As Jacksonville’s public utility explores privatization, rhetoric continues to heat up between it and stakeholders.
This week, JEA responded to a claim made last week from Jeanne Miller, head of the Jacksonville Civic Council, a board of CEOs that has weighed in against the current process.
Miller asserted at a meeting of the Jacksonville City Council that JEA was not responsive to public records requests regarding privatization.
On Thursday, JEA Chief Administrative Officer Herschel Vinyard wrote a letter to Miller, with whom he has been “friends for decades” contesting that claim.
The letter, and supporting documents, were released to the media Friday.
“At the November 6 workshop, Ms. Miller stated that JEA was not responsive to public records requests. As Chief Administrative Officer, JEA’s public records division is within my responsibility,” Vinyard wrote.
“Ms. Miller’s claim was very troubling to me,” the CAO added.
Vinyard asserted that all public records requests had been fulfilled, noting “700 pages of correspondence with the Civic Council from September 2017 through October 2019.”
Vinyard went on to note that the Civic Council, in a letter to JEA, spotlighted “documents requested but not produced.”
JEA has no record of those requests, Vinyard asserted, going on to spotlight seemingly key documents that don’t exist.
These include a “financial feasibility report,” an “appraisal,” and Florida Public Service “advance determination” of what rate base might be.
Miller took issue with Vinyard’s comments in a phone call Friday morning.
The Civic Council could have been told previously that those records did not exist, Miller said, and the “larger concern is that these records do not exist because they are a fundamental predicate to any kind of privatization process.”
Miller noted missing detail on numbers if the utility continued with a “status quo” approach, one that officials have said would guarantee higher rates and staff cuts.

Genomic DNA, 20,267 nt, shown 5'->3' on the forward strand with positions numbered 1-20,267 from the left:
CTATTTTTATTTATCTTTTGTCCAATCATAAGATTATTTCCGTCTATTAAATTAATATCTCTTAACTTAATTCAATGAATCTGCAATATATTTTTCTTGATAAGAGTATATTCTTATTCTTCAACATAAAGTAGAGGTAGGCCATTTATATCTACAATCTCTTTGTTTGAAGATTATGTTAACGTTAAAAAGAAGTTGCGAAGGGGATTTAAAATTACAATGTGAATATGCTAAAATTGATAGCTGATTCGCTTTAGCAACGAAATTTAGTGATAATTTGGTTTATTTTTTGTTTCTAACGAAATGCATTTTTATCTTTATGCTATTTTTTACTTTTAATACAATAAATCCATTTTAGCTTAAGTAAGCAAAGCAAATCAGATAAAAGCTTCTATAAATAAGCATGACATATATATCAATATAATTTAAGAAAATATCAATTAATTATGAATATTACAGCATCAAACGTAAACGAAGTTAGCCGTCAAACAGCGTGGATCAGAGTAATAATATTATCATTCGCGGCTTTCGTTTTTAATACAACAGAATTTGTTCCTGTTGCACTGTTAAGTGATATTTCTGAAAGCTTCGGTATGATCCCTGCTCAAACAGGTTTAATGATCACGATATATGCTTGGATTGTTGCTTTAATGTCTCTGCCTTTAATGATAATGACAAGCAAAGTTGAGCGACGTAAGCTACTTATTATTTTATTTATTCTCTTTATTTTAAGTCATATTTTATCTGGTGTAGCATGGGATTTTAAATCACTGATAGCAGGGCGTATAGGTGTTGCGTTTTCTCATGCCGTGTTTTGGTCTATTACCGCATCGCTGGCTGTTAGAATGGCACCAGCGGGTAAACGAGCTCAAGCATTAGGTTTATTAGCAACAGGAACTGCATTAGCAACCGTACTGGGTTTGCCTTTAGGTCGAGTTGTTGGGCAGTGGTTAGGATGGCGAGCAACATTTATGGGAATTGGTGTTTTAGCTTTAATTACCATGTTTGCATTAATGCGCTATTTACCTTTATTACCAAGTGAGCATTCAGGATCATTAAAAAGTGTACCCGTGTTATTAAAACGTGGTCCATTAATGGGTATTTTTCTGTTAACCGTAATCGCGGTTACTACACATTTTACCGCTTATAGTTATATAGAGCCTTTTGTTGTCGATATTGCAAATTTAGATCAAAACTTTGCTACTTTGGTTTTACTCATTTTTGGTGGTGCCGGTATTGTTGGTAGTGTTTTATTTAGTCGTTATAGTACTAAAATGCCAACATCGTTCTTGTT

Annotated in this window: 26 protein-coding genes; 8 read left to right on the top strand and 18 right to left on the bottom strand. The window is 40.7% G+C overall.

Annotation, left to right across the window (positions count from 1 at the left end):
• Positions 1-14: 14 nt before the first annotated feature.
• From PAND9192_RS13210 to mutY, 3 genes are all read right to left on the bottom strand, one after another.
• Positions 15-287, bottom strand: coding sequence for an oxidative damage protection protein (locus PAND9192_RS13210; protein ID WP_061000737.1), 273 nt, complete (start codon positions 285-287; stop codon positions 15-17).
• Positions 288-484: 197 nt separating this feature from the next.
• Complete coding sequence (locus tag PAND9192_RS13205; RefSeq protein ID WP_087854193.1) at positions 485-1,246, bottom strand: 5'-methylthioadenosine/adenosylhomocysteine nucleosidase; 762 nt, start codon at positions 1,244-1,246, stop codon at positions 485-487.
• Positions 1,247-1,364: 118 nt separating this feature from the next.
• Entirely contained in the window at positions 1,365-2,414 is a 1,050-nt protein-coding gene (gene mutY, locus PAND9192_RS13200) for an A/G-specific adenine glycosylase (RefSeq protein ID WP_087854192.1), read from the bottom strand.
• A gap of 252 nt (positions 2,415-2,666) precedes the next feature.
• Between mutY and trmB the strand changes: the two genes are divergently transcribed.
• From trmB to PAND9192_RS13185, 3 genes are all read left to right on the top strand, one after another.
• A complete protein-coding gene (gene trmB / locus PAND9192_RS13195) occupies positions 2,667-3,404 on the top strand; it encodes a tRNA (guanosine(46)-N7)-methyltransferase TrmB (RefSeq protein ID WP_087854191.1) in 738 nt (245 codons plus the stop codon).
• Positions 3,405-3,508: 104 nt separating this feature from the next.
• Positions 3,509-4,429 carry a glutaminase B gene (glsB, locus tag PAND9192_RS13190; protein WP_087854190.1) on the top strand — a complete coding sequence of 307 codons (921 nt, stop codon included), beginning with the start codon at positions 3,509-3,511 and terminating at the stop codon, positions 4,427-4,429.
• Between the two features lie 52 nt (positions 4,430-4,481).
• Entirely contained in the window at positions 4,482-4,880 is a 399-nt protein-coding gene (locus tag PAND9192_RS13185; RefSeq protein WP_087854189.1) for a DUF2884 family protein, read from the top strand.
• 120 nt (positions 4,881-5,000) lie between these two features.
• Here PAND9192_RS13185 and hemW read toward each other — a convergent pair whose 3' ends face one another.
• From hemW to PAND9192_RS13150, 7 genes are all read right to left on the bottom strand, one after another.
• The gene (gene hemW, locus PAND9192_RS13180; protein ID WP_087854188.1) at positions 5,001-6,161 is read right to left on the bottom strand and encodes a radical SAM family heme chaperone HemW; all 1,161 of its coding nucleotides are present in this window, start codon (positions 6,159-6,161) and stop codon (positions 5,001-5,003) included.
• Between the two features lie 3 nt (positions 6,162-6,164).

The Civic Council has sought specific details since June, Miller said.
While “scenarios” as presented by JEA are a “healthy business exercise,” there are still too many gray areas for Miller or the Civic Council to be confident.
For starters, Miller said that an “IPO [for a] public utility doesn’t exist in the United States.”
If JEA does explore privatization, this is new territory.
Miller also noted that JEA has invested “millions of dollars” in one scenario, recapitalization. This could skew the narrative when the City Council is presented with specifics next year.
The confidentiality of the bids and proposals, Miller said, does not comport with procurement law.
Selling a “revenue generating” asset raises questions, such as why the city needs the $3 billion net profit identified by Mayor Lenny Curry as a precondition for sale.
“Are we underfunded? What do we need the money for,” Miller asked. “It could be that selling JEA is the answer, but we don’t have that information yet.”
Civic Council pushback is the latest roadblock for a potential restructuring of the utility.
JEA is exploring what some call “privatization” and what others call “recapitalization,” but local policy makers have warned for the last couple of years that the current structure of the public utility is unsustainable.
The utility issued an invitation to negotiate earlier this year, and has gotten bids globally.
Florida Power & Light, Duke Energy, Emera and others are making bids for the electricity service, while French water company Veolia is among those seeking the water side of the utility.
The Civic Council’s frustrations surfaced in recent weeks, following intense skepticism from the Jacksonville City Council, which is now hiring attorneys to represent its interests.